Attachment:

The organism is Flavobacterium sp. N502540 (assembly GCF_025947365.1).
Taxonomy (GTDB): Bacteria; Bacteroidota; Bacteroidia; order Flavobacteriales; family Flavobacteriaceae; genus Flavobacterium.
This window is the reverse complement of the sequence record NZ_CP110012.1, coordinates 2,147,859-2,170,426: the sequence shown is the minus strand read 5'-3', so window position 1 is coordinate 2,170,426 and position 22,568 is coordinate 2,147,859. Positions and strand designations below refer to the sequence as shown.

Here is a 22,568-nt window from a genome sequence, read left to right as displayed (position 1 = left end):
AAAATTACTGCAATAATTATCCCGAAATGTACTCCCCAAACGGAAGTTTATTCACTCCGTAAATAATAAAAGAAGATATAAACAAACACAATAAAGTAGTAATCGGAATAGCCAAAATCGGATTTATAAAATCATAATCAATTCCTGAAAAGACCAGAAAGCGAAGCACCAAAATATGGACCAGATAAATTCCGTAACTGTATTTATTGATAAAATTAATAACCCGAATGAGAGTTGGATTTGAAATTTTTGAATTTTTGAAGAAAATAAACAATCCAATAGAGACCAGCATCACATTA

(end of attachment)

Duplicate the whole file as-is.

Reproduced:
The organism is Flavobacterium sp. N502540 (assembly GCF_025947365.1).
Taxonomy (GTDB): Bacteria; Bacteroidota; Bacteroidia; order Flavobacteriales; family Flavobacteriaceae; genus Flavobacterium.
This window is the reverse complement of the sequence record NZ_CP110012.1, coordinates 2,147,859-2,170,426: the sequence shown is the minus strand read 5'-3', so window position 1 is coordinate 2,170,426 and position 22,568 is coordinate 2,147,859. Positions and strand designations below refer to the sequence as shown.

Here is a 22,568-nt window from a genome sequence, read left to right as displayed (position 1 = left end):
AAAATTACTGCAATAATTATCCCGAAATGTACTCCCCAAACGGAAGTTTATTCACTCCGTAAATAATAAAAGAAGATATAAACAAACACAATAAAGTAGTAATCGGAATAGCCAAAATCGGATTTATAAAATCATAATCAATTCCTGAAAAGACCAGAAAGCGAAGCACCAAAATATGGACCAGATAAATTCCGTAACTGTATTTATTGATAAAATTAATAACCCGAATGAGAGTTGGATTTGAAATTTTTGAATTTTTGAAGAAAATAAACAATCCAATAGAGACCAGCATCACATTA